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Monday, 18 September 2017

What should I ask in my intake session?

Structuring a therapy session - especially a first one - is a problem for many new therapists, and some not so new. We know we need to collect quite a bit of information, but there is often very little structure taught as to how to do this. Lots of good stuff about clean language, open questions etc, but not so much on what to actually ask.

Most people find the practicalities fairly easy - name, contact details, medical history, family and support system, job, interests, lifestyle etc. Then we come to asking about 'the problem'. But what to ask?

'What’s brought you here?' or 'What would you like the therapy to achieve for you?'
are a good start, but some clients find it easy to talk, and others are more reticent, finding it difficult to express how they’re feeling.

Having an overall structure to your questioning can be a really good approach for either - to encourage more reserved clients to open up or to keep chatty ones on track. I recommend remembering the word T.H.E.R.A.P.Y. to give you this. It's an acronym, of course, and each letter stands for a part of the information you should be gathering in your case history.

  • T is for 'Test the goals'. We often know what the client is here about in general terms before they arrive at the session. (I always ask when booking the appointment, to ensure it’s something I can help with.) In the session we need to get down to details. The three tests are -
    (a) is the goal positive? (i.e. what the client wants rather than what they want to avoid)
    (b) is the goal a SMART goal (i.e. specific, measurable, achievable, relevant and time-bound)
    (c) does the overall goal need to be chunked into smaller steps before working with it?
  • H is for 'History to Here and now' - this is likely to be the largest part of the intake discussion. It includes all the when, where, who, why, how questions about the presenting issue, from when it started to the present day.
  • E is for 'Establish what needs to change'. In other words, what changes does the client think they need to make to enable them to meet their goals? This isn’t just the obvious stuff like 'To be a non smoker I need to stop smoking', but also looks for resources they might need to acquire, like 'To be a non smoker I need new coping strategies for stress'.
  • R is for 'Re-imagine the future' - what do they think the world will be like when they have met their goals? How will they know when they are there? Many clients haven’t thought about this in detail but it’s good to get them to do so. What will they see, hear, do or feel that is different from now?
  • A is for 'Add-ons and Aggravations'.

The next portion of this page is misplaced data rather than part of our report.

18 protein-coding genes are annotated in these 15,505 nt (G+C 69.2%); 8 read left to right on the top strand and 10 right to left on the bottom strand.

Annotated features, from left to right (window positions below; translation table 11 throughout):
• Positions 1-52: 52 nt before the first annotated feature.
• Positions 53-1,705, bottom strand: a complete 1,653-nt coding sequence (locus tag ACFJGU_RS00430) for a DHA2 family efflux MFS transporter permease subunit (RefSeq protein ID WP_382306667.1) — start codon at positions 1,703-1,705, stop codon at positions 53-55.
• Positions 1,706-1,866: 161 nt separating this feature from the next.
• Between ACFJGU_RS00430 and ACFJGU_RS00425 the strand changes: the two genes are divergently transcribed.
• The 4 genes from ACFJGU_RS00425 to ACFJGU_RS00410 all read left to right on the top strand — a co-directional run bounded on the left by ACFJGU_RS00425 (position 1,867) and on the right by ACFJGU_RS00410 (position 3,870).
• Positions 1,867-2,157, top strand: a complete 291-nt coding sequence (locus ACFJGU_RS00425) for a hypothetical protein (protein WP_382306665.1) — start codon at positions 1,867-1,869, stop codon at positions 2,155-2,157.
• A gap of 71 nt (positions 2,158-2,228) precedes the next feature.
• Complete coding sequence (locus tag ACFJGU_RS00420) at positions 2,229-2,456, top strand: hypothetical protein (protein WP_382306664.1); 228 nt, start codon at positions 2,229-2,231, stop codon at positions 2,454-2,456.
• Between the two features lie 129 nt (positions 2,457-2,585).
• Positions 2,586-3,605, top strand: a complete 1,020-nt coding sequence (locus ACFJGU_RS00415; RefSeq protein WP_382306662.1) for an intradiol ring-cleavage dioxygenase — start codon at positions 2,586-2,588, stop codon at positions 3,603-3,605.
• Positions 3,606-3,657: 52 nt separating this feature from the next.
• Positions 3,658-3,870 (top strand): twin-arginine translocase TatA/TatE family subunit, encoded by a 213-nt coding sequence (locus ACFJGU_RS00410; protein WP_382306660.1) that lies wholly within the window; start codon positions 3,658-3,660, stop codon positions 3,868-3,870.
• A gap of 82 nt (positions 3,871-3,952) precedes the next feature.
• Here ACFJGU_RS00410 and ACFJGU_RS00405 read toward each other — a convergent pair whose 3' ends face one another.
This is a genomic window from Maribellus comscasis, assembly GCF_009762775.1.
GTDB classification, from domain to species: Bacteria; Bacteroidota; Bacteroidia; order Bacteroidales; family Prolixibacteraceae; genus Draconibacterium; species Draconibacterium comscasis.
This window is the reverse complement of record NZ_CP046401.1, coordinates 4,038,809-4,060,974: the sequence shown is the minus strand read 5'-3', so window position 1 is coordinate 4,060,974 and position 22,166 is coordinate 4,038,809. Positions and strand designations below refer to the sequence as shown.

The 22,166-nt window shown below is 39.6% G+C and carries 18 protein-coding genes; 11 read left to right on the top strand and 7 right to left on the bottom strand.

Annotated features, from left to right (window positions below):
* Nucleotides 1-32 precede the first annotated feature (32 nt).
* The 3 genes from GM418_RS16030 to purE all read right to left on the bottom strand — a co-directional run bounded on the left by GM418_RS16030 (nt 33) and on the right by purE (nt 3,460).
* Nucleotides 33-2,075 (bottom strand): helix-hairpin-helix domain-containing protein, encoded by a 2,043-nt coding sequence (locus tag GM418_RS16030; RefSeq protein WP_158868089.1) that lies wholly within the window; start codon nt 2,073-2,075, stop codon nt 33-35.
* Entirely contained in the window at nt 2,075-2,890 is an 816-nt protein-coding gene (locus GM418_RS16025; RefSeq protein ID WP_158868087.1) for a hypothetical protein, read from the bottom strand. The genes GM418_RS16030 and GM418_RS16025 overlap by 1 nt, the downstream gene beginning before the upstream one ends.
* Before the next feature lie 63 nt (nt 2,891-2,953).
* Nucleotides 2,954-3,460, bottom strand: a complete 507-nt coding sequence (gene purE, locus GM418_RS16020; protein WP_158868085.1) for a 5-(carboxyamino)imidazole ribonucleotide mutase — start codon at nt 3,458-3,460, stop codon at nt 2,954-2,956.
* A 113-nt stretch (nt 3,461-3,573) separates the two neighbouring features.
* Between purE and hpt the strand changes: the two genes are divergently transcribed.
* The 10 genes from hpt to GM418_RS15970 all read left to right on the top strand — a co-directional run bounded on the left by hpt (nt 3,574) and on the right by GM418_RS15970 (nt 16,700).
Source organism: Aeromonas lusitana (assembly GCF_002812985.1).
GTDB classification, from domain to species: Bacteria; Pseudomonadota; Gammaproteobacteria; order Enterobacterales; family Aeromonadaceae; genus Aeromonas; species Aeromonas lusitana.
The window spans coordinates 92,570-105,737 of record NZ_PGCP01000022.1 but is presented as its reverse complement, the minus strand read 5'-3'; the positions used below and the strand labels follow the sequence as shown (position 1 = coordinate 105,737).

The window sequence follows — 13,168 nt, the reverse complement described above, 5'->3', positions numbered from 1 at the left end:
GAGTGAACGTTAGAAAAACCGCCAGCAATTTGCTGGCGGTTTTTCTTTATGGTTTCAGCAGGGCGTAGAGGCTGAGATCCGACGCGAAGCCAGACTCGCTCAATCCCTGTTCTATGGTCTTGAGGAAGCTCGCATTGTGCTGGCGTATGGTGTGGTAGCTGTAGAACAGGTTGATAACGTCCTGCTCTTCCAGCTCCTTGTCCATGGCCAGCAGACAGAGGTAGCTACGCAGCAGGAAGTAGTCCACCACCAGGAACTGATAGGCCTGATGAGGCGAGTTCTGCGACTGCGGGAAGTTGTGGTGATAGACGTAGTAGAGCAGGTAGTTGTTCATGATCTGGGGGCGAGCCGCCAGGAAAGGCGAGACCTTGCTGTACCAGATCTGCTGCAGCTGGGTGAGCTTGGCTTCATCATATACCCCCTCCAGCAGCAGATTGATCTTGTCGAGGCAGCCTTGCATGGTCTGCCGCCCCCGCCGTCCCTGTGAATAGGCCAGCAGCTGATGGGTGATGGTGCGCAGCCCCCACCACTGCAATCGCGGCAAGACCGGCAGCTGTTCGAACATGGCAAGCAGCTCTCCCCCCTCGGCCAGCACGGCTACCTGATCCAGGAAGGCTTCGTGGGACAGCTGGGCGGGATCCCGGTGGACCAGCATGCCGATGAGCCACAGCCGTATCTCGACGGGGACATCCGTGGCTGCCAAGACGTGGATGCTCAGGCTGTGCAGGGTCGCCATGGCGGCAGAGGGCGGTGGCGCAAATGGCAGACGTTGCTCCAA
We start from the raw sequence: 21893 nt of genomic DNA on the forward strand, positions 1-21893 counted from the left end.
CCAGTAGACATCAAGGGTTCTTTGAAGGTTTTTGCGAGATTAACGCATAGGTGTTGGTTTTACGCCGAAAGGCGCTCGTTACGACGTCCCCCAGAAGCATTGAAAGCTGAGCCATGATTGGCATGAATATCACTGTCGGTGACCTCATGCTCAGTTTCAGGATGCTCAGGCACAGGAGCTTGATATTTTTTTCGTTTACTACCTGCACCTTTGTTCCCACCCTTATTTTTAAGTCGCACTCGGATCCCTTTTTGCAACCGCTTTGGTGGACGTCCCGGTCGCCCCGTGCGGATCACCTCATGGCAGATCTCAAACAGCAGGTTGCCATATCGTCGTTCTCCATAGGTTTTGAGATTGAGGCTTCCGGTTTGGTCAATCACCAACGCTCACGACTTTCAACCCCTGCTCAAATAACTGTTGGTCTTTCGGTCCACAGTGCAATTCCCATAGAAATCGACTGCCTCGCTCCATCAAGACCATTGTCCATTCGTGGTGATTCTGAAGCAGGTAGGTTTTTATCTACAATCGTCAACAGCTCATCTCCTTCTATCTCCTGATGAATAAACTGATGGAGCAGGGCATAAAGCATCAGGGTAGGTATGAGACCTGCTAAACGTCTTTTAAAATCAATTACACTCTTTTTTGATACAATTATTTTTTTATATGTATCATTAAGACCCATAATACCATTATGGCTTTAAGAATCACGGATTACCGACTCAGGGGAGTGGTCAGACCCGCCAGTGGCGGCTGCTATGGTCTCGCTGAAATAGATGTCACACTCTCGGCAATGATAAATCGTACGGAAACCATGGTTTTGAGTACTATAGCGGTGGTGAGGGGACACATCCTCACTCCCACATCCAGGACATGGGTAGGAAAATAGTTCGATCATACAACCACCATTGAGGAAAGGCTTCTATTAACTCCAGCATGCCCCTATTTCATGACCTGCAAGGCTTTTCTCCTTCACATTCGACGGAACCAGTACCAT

- Add-ons are what the client will do to support the work you’re dong together in sessions. It might be practicing techniques, listening to your audio, or keeping a diary.
    - Aggravations are whatever the client thinks might be a barrier to progress. This can include other people, like saboteurs who (accidentally or otherwise) tempt the newly smoke-free back to smoking, or practicalities like a shift pattern that interferes with establishing regular mealtimes.
  • P is for 'Planning'. I often tell my hypnotherapy students that a therapy plan is a bit like a birth plan and rarely gets to the end without some adaptations. Clients progress more quickly or slowly than expected, or meet unanticipated aggravations on the road. But it’s worth having a plan anyway because it provides structure, and you can monitor progress as you go.
  • Y is for 'Yomp ahead'. A bit obscure, I appreciate, but there are not that many words beginning with 'Y'! In any case, Yomp is Royal Marines slang for a march over challenging terrain carrying full kit, and I think it works really well as a metaphor for just getting on with the therapy. Once you have all the information you need, and a plan, you and your client to shoulder their 'baggage' and travel together at their 'own pace' across whatever terrain you find, until you reach your goal.
You may find, especially with clients who open up easily, that you don’t get this information in the order I've listed it. That's fine. Your communication with your client should be organic in nature, a naturally flowing conversation that moves around the topic in whatever way seems right at the time. But having a structure to fall back on will help you ensure you've got all the information you need by the end of it, and stop you drifting too far away from the point.

I’d suggest you try this with your clients, give it a go and see what you think. Let me know.

And if you would like to know more about T.H.E.R.A.P.Y., and get lots of other tips and information about providing effective therapy to your clients, you'll find just that in my book, 'Their Worlds, Your Words'.
  

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Author: is an experienced hypnotherapist and hypnotherapy trainer. She is the author of Their Worlds, Your Words and has co-written the Hypnotherapy Handbook, both of which are available from Amazon.
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